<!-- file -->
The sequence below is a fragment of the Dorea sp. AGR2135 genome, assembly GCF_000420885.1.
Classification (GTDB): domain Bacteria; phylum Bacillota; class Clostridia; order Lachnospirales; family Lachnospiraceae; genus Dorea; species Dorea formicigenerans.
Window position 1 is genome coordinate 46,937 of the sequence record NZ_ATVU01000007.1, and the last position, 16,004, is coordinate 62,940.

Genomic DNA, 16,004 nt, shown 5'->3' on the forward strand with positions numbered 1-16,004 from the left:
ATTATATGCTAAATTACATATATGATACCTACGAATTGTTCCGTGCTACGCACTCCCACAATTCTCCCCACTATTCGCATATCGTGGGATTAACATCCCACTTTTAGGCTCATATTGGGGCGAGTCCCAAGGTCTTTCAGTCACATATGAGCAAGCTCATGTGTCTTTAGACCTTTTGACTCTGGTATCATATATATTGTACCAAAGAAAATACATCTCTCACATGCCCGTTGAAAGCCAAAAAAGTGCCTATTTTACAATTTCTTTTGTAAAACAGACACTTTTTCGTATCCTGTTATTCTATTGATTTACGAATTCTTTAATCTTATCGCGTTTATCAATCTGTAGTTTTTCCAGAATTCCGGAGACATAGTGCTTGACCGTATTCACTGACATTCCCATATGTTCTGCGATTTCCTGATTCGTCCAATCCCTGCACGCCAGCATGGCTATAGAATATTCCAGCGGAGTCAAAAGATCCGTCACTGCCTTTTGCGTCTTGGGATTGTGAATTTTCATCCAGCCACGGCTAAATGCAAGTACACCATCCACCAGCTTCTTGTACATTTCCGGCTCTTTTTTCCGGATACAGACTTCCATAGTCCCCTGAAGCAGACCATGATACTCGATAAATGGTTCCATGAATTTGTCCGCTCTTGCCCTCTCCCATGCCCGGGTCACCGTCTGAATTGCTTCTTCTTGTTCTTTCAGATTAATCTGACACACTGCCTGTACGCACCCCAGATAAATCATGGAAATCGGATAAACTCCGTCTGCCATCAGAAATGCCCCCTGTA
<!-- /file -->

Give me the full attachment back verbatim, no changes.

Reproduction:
The sequence below is a fragment of the Dorea sp. AGR2135 genome, assembly GCF_000420885.1.
Classification (GTDB): domain Bacteria; phylum Bacillota; class Clostridia; order Lachnospirales; family Lachnospiraceae; genus Dorea; species Dorea formicigenerans.
Window position 1 is genome coordinate 46,937 of the sequence record NZ_ATVU01000007.1, and the last position, 16,004, is coordinate 62,940.

Genomic DNA, 16,004 nt, shown 5'->3' on the forward strand with positions numbered 1-16,004 from the left:
ATTATATGCTAAATTACATATATGATACCTACGAATTGTTCCGTGCTACGCACTCCCACAATTCTCCCCACTATTCGCATATCGTGGGATTAACATCCCACTTTTAGGCTCATATTGGGGCGAGTCCCAAGGTCTTTCAGTCACATATGAGCAAGCTCATGTGTCTTTAGACCTTTTGACTCTGGTATCATATATATTGTACCAAAGAAAATACATCTCTCACATGCCCGTTGAAAGCCAAAAAAGTGCCTATTTTACAATTTCTTTTGTAAAACAGACACTTTTTCGTATCCTGTTATTCTATTGATTTACGAATTCTTTAATCTTATCGCGTTTATCAATCTGTAGTTTTTCCAGAATTCCGGAGACATAGTGCTTGACCGTATTCACTGACATTCCCATATGTTCTGCGATTTCCTGATTCGTCCAATCCCTGCACGCCAGCATGGCTATAGAATATTCCAGCGGAGTCAAAAGATCCGTCACTGCCTTTTGCGTCTTGGGATTGTGAATTTTCATCCAGCCACGGCTAAATGCAAGTACACCATCCACCAGCTTCTTGTACATTTCCGGCTCTTTTTTCCGGATACAGACTTCCATAGTCCCCTGAAGCAGACCATGATACTCGATAAATGGTTCCATGAATTTGTCCGCTCTTGCCCTCTCCCATGCCCGGGTCACCGTCTGAATTGCTTCTTCTTGTTCTTTCAGATTAATCTGACACACTGCCTGTACGCACCCCAGATAAATCATGGAAATCGGATAAACTCCGTCTGCCATCAGAAATGCCCCCTGTA